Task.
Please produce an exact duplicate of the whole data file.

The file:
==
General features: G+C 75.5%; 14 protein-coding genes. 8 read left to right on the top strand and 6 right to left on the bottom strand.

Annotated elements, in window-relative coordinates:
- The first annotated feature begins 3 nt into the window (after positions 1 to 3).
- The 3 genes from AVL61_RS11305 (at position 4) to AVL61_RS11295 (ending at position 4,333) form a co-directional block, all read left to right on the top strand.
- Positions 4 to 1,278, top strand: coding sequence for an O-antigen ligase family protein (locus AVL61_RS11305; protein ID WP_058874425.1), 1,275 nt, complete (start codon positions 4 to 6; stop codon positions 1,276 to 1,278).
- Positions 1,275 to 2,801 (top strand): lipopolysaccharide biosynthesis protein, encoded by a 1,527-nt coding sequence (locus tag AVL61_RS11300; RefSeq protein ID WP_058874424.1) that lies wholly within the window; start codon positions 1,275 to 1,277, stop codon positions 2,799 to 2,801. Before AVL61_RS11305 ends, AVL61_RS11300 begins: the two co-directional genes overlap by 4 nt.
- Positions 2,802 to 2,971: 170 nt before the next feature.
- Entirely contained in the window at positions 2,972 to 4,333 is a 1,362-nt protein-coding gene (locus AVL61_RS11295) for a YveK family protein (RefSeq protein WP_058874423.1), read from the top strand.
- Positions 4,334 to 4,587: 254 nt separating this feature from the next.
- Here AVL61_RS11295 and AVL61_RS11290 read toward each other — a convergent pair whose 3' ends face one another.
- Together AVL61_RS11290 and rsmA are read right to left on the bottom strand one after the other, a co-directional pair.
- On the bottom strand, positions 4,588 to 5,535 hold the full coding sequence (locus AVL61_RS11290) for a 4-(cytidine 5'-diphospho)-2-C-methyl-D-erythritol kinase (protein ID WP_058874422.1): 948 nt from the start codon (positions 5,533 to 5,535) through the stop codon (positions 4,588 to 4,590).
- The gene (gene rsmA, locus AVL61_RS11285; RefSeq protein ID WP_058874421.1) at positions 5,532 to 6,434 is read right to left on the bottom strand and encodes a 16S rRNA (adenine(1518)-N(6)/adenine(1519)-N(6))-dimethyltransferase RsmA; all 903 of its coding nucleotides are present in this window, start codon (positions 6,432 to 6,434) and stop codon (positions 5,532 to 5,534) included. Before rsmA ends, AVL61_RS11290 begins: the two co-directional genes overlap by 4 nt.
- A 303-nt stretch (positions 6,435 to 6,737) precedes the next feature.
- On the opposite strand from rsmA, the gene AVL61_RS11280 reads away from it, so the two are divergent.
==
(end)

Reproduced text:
General features: G+C 75.5%; 14 protein-coding genes. 8 read left to right on the top strand and 6 right to left on the bottom strand.

Annotated elements, in window-relative coordinates:
- The first annotated feature begins 3 nt into the window (after positions 1 to 3).
- The 3 genes from AVL61_RS11305 (at position 4) to AVL61_RS11295 (ending at position 4,333) form a co-directional block, all read left to right on the top strand.
- Positions 4 to 1,278, top strand: coding sequence for an O-antigen ligase family protein (locus AVL61_RS11305; protein ID WP_058874425.1), 1,275 nt, complete (start codon positions 4 to 6; stop codon positions 1,276 to 1,278).
- Positions 1,275 to 2,801 (top strand): lipopolysaccharide biosynthesis protein, encoded by a 1,527-nt coding sequence (locus tag AVL61_RS11300; RefSeq protein ID WP_058874424.1) that lies wholly within the window; start codon positions 1,275 to 1,277, stop codon positions 2,799 to 2,801. Before AVL61_RS11305 ends, AVL61_RS11300 begins: the two co-directional genes overlap by 4 nt.
- Positions 2,802 to 2,971: 170 nt before the next feature.
- Entirely contained in the window at positions 2,972 to 4,333 is a 1,362-nt protein-coding gene (locus AVL61_RS11295) for a YveK family protein (RefSeq protein WP_058874423.1), read from the top strand.
- Positions 4,334 to 4,587: 254 nt separating this feature from the next.
- Here AVL61_RS11295 and AVL61_RS11290 read toward each other — a convergent pair whose 3' ends face one another.
- Together AVL61_RS11290 and rsmA are read right to left on the bottom strand one after the other, a co-directional pair.
- On the bottom strand, positions 4,588 to 5,535 hold the full coding sequence (locus AVL61_RS11290) for a 4-(cytidine 5'-diphospho)-2-C-methyl-D-erythritol kinase (protein ID WP_058874422.1): 948 nt from the start codon (positions 5,533 to 5,535) through the stop codon (positions 4,588 to 4,590).
- The gene (gene rsmA, locus AVL61_RS11285; RefSeq protein ID WP_058874421.1) at positions 5,532 to 6,434 is read right to left on the bottom strand and encodes a 16S rRNA (adenine(1518)-N(6)/adenine(1519)-N(6))-dimethyltransferase RsmA; all 903 of its coding nucleotides are present in this window, start codon (positions 6,432 to 6,434) and stop codon (positions 5,532 to 5,534) included. Before rsmA ends, AVL61_RS11290 begins: the two co-directional genes overlap by 4 nt.
- A 303-nt stretch (positions 6,435 to 6,737) precedes the next feature.
- On the opposite strand from rsmA, the gene AVL61_RS11280 reads away from it, so the two are divergent.